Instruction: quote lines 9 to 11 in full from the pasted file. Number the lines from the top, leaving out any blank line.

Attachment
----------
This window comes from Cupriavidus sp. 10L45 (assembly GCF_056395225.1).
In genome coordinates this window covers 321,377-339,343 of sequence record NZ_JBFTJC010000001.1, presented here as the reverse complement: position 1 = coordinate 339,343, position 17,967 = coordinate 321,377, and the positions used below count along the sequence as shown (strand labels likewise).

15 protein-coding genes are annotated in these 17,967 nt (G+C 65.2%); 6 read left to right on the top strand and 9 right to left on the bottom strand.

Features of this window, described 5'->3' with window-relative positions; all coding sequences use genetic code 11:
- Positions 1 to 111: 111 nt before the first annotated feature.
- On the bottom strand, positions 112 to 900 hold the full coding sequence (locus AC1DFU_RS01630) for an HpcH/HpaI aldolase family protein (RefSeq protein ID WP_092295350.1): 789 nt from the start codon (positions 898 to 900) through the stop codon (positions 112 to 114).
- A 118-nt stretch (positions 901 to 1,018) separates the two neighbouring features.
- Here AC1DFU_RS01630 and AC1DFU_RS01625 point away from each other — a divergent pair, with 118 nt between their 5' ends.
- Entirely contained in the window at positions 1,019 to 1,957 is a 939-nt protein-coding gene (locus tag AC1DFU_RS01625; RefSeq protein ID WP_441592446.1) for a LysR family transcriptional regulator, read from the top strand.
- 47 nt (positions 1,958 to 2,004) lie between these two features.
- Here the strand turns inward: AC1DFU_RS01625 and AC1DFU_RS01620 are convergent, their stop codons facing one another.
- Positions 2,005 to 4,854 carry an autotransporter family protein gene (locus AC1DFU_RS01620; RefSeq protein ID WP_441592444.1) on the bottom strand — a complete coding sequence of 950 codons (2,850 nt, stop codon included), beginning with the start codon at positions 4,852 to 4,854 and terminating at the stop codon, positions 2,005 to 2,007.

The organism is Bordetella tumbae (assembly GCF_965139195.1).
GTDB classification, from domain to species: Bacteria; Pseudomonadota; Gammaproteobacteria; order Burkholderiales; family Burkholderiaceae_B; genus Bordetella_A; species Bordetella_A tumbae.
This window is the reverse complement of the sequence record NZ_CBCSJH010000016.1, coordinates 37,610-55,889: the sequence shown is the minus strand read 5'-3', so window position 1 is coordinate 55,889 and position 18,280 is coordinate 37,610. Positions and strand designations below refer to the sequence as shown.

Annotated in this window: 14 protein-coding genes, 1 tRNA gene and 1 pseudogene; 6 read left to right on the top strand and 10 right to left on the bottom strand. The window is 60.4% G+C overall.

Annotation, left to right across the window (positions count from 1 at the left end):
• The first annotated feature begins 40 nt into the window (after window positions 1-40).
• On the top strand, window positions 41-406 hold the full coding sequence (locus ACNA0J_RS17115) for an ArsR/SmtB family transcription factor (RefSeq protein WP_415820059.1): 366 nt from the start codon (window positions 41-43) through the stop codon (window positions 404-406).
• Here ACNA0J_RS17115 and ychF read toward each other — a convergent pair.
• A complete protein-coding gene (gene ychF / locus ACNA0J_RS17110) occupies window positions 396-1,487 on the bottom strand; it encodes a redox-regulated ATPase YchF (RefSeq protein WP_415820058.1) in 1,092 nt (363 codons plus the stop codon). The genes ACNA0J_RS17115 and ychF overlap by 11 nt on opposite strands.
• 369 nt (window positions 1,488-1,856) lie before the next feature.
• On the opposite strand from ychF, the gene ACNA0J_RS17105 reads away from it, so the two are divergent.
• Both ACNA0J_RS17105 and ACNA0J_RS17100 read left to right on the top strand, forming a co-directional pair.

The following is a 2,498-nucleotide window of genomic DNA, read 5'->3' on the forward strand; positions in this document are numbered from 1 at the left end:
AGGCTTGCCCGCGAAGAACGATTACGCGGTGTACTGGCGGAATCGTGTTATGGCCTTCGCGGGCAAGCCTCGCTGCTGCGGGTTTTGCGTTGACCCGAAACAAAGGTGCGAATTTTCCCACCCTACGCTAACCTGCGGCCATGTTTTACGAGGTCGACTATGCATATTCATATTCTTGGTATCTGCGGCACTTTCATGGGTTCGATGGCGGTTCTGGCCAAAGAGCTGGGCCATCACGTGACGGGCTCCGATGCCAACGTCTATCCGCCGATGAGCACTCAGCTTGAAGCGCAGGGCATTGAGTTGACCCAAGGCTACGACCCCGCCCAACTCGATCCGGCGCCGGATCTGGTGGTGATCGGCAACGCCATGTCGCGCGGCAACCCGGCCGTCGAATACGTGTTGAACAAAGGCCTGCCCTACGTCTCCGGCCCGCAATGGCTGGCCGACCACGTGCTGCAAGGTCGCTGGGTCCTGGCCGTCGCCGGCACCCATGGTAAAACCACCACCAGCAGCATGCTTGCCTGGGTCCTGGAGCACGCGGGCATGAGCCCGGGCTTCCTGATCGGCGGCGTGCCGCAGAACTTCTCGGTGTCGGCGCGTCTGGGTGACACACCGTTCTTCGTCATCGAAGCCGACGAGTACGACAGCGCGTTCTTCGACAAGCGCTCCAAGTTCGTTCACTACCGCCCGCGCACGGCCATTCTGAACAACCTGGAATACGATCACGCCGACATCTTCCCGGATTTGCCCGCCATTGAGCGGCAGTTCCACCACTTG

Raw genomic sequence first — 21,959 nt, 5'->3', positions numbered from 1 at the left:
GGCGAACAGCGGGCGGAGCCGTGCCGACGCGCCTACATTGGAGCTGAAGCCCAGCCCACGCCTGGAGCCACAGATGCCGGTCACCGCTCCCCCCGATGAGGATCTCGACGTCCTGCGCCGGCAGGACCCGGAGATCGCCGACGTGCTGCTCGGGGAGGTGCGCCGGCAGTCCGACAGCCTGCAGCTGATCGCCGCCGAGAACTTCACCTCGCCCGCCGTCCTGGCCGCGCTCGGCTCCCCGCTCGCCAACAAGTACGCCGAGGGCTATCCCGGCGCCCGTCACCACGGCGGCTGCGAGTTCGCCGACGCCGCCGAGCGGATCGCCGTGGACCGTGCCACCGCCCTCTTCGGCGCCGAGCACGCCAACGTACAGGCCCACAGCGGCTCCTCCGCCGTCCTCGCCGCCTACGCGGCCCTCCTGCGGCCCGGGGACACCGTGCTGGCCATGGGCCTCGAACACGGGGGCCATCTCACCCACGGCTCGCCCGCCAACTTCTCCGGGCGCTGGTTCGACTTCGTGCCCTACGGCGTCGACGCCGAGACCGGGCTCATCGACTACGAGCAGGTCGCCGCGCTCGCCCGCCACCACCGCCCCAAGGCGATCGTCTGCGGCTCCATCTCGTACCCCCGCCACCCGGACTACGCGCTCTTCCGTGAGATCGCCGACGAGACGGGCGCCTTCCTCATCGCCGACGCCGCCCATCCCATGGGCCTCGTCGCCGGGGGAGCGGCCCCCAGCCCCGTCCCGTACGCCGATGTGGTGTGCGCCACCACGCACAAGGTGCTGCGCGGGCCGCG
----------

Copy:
- Entirely contained in the window at positions 1,019 to 1,957 is a 939-nt protein-coding gene (locus tag AC1DFU_RS01625; RefSeq protein ID WP_441592446.1) for a LysR family transcriptional regulator, read from the top strand.
- 47 nt (positions 1,958 to 2,004) lie between these two features.
- Here the strand turns inward: AC1DFU_RS01625 and AC1DFU_RS01620 are convergent, their stop codons facing one another.